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Essential HR Metrics: Tracking Key Performance Indicators

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HR metrics measure how effective the results of your HR activities are, including elements such as employee retention and recruitment. That's why they're a huge help in your work as an HR professional - because they help you see things you didn't know about or identify problems.

But your time is limited, and you probably can't capture every single metric there is. So what are the most important HR metrics that should be included in your standard HR metrics dashboard?

Here you will find an overview of the most important HR metrics:

What are the most important HR metrics?

There are metrics that most companies track in one way or another because they are extremely useful. These important HR metrics include:

  • Cost per setting
  • Time to Hire / Time to Fill
  • Quality of settings
  • Recruitment yield rates
  • Employee turnover
  • Sales per employee

These are examples of HR metrics, but there are also other metrics that, although not tracked as commonly, are very useful for your HR work. Two of these key figures are the acceptance rate of offers and the fluctuation rate of new employees as well as a qualitative key figure “reasons for rejection”.

What is an offer acceptance rate?

The offer acceptance rate (OAR) indicates what percentage of applicants accepted your job offer. Here is the formula to calculate the OAR:

Sometimes this important HR metric is also expressed as a ratio. For example, if your company sent out ten job offers in a month and six applicants accepted them, the acceptance rate for that month would be 10:6. So your offer acceptance rate is 60%.

The OAR considers official offers from the moment they are communicated to an applicant. Also consider formal verbal offers, even if they precede written ones. This is because the OAR would also be affected if an applicant rejects a verbal offer, thereby preventing you from making a written offer.

It makes sense to keep a spreadsheet of your recruiting metrics or record them automatically in your Applicant Tracking System (ATS).

Why OAR is important

You can use the acceptance rate of your offer to determine the overall success of your recruiting process. If your OAR is 90%, you can assume your process is working well. If your OAR drops to 30%, your hiring process is in trouble.

An OAR value between 30% and 90% is more difficult to interpret. Track and compare your odds over time to see changes. Calculating offer acceptance rates by department, hiring manager, or recruiter on a monthly, quarterly, or annual basis can give you better insight into potential problem areas.

Reasons for rejection: A qualitative HR measurement

OAR is a high-level HR KPI that doesn't go into much detail. Tracking qualitative data helps you better understand applicants' decisions.

For measurement, you could track Glassdoor reviews in which applicants rate their experiences and provide reasons for rejecting an offer. Alternatively, you can also send surveys about applicants’ experiences. Add some open-ended questions asking candidates who declined your job offer to explain their reasons for declining. Avoid multiple-choice questions as they limit applicants' answers. You could also send this type of survey to new employees to understand why they accepted your job offer.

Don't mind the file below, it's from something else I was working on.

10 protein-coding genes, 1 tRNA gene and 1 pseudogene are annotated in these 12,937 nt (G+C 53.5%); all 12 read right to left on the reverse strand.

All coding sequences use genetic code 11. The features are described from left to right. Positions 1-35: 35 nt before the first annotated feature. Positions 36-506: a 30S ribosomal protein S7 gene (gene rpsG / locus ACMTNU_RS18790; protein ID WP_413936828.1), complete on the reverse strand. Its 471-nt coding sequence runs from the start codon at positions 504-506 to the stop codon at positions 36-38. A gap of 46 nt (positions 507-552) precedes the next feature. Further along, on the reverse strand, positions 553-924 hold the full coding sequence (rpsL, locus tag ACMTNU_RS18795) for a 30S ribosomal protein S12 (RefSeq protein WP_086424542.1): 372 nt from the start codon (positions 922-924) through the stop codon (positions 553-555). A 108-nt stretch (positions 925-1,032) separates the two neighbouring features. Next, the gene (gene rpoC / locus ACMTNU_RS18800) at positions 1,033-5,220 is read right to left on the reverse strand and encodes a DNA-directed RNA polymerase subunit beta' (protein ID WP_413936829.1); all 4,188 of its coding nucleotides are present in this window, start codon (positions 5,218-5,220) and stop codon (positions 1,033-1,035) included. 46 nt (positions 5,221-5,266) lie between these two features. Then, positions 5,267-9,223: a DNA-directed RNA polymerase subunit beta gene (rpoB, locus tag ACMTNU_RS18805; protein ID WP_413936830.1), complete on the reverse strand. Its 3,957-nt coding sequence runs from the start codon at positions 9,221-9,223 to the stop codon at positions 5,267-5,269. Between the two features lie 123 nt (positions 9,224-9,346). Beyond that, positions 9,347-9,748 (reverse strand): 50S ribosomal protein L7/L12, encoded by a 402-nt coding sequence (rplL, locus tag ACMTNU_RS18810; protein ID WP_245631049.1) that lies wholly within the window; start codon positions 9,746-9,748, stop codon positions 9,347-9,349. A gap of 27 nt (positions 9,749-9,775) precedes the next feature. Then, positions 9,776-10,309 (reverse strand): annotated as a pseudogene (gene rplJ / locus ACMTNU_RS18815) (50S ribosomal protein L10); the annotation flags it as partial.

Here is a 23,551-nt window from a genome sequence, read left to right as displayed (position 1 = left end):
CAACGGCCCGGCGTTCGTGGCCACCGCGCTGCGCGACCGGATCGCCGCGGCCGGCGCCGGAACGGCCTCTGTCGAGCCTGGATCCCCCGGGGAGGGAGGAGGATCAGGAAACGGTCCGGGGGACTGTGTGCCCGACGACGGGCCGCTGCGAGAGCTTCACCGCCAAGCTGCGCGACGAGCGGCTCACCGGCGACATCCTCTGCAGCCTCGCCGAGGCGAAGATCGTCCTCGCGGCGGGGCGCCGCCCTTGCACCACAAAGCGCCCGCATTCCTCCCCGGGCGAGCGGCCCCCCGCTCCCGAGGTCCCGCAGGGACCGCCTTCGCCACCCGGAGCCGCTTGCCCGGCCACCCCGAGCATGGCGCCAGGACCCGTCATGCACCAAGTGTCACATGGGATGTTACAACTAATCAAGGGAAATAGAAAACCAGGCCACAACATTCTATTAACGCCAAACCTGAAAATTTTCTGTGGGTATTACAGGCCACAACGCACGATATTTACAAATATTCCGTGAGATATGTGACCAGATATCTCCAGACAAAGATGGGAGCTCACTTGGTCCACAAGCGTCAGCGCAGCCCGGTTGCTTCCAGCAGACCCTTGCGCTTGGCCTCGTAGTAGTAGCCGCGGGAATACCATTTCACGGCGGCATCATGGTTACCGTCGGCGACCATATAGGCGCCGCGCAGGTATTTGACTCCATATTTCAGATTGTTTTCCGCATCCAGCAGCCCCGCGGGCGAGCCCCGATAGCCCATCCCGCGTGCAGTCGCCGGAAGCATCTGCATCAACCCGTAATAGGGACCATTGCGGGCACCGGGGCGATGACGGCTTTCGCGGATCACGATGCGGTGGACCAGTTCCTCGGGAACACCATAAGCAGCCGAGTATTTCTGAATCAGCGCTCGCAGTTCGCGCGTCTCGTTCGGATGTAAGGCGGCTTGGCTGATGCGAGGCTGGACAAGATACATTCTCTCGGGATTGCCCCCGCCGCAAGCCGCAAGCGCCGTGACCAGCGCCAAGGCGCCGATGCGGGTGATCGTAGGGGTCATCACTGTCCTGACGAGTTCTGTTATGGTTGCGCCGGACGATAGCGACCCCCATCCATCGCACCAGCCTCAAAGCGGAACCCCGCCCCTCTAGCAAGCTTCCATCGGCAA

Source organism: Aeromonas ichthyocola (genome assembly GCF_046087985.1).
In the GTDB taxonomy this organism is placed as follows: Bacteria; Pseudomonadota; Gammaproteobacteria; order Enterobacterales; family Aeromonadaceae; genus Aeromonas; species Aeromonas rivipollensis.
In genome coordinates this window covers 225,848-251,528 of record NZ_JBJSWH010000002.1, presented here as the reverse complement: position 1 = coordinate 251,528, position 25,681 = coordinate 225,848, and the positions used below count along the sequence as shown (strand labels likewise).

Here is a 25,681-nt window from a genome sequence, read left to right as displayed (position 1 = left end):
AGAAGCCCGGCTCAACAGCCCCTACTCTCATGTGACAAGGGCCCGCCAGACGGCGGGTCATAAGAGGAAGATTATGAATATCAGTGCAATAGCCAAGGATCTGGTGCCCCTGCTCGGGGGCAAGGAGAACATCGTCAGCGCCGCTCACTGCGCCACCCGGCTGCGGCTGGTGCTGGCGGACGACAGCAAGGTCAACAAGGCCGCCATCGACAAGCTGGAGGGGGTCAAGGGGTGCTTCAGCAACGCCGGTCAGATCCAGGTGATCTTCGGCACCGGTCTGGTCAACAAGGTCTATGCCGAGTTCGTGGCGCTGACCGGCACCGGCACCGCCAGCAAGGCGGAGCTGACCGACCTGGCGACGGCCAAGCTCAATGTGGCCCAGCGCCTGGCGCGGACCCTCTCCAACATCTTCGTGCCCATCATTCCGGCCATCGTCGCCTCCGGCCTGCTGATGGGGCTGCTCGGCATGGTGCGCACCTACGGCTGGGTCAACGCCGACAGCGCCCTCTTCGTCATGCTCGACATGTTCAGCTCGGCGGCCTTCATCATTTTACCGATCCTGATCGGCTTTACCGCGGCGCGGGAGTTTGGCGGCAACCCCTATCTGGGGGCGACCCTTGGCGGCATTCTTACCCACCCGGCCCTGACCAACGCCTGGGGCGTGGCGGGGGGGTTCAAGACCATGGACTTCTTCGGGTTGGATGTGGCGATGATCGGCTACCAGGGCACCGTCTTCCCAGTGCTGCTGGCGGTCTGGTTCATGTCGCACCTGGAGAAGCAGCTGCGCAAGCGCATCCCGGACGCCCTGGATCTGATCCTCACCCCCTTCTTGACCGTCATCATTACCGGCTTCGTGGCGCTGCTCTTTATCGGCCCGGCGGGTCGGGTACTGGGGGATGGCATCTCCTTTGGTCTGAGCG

After collecting data from applicants, you could create a simple report like this:

  • Ninety percent of applicants had a positive experience with our hiring process
  • Eighty percent felt our interview process was not challenging enough
  • Seventy percent felt that our offers were not attractive.
  • Sixty percent liked our company culture

These results may lead you to reconsider the difficulty of your hiring process or find new ways to align your job offer with industry standards. Below are some common reasons applicants give for rejecting job offers, as well as some possible remedies:

  • The job offers are not competitive enough
  • The final job offer does not correspond to the job advertisements or the interviews during the recruitment process
  • Applicants have problems with location, working hours, etc.
  • The applicants had no intention of working for your company.

We go one step further: fluctuation in new hires

Your overall turnover rate has many causes, but new employee turnover is closely related to your recruiting and onboarding process. Any miscommunication can jeopardize the future of a new employee in your company.

To calculate new hire turnover, divide the number of new hires who left the company within a certain period of time (e.g. one year) after being hired by the total number of employees who left during the same period:

The definition of a “new hire” varies. People who joined a company three, six or 12 months ago can be considered new hires.

Compare new hire turnover to overall turnover to determine if your company is having trouble retaining new employees.

How do you calculate HR metrics?

In addition to using formulas for HR metrics, you can also automate data collection for a list of HR metrics. Recruitment software like IceHrm, for example, provides detailed and easy-to-read reports with data automatically collected at every stage of the hiring process.

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